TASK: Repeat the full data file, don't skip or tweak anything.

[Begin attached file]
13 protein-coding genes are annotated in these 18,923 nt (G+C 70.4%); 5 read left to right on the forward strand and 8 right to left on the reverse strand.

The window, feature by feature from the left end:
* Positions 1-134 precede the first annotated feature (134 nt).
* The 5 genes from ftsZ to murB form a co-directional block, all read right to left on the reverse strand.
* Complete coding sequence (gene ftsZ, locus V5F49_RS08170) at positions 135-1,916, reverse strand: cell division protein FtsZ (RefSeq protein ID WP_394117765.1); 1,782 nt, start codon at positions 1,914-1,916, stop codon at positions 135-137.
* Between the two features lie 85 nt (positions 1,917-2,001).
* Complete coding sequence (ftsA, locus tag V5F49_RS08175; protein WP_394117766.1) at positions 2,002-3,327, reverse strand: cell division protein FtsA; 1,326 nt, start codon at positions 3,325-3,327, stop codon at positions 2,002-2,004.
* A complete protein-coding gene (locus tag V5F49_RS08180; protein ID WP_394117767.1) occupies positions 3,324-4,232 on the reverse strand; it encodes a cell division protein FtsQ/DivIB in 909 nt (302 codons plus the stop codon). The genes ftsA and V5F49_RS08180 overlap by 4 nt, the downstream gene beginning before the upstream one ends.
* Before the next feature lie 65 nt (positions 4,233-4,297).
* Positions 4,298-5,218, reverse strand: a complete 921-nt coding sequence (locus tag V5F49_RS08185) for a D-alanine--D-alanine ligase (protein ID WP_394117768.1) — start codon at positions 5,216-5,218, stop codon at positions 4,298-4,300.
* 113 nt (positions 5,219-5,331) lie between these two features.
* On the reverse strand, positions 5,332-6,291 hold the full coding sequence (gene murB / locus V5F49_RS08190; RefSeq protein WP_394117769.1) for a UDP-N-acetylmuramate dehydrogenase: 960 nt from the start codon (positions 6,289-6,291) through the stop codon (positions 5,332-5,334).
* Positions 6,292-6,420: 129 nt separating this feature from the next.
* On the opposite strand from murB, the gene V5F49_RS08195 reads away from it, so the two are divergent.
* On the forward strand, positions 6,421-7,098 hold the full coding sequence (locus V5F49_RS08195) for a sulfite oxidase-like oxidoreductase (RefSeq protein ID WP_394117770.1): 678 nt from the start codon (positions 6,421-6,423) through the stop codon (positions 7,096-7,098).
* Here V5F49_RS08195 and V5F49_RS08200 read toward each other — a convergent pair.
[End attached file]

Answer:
13 protein-coding genes are annotated in these 18,923 nt (G+C 70.4%); 5 read left to right on the forward strand and 8 right to left on the reverse strand.

The window, feature by feature from the left end:
* Positions 1-134 precede the first annotated feature (134 nt).
* The 5 genes from ftsZ to murB form a co-directional block, all read right to left on the reverse strand.
* Complete coding sequence (gene ftsZ, locus V5F49_RS08170) at positions 135-1,916, reverse strand: cell division protein FtsZ (RefSeq protein ID WP_394117765.1); 1,782 nt, start codon at positions 1,914-1,916, stop codon at positions 135-137.
* Between the two features lie 85 nt (positions 1,917-2,001).
* Complete coding sequence (ftsA, locus tag V5F49_RS08175; protein WP_394117766.1) at positions 2,002-3,327, reverse strand: cell division protein FtsA; 1,326 nt, start codon at positions 3,325-3,327, stop codon at positions 2,002-2,004.
* A complete protein-coding gene (locus tag V5F49_RS08180; protein ID WP_394117767.1) occupies positions 3,324-4,232 on the reverse strand; it encodes a cell division protein FtsQ/DivIB in 909 nt (302 codons plus the stop codon). The genes ftsA and V5F49_RS08180 overlap by 4 nt, the downstream gene beginning before the upstream one ends.
* Before the next feature lie 65 nt (positions 4,233-4,297).
* Positions 4,298-5,218, reverse strand: a complete 921-nt coding sequence (locus tag V5F49_RS08185) for a D-alanine--D-alanine ligase (protein ID WP_394117768.1) — start codon at positions 5,216-5,218, stop codon at positions 4,298-4,300.
* 113 nt (positions 5,219-5,331) lie between these two features.
* On the reverse strand, positions 5,332-6,291 hold the full coding sequence (gene murB / locus V5F49_RS08190; RefSeq protein WP_394117769.1) for a UDP-N-acetylmuramate dehydrogenase: 960 nt from the start codon (positions 6,289-6,291) through the stop codon (positions 5,332-5,334).
* Positions 6,292-6,420: 129 nt separating this feature from the next.
* On the opposite strand from murB, the gene V5F49_RS08195 reads away from it, so the two are divergent.
* On the forward strand, positions 6,421-7,098 hold the full coding sequence (locus V5F49_RS08195) for a sulfite oxidase-like oxidoreductase (RefSeq protein ID WP_394117770.1): 678 nt from the start codon (positions 6,421-6,423) through the stop codon (positions 7,096-7,098).
* Here V5F49_RS08195 and V5F49_RS08200 read toward each other — a convergent pair.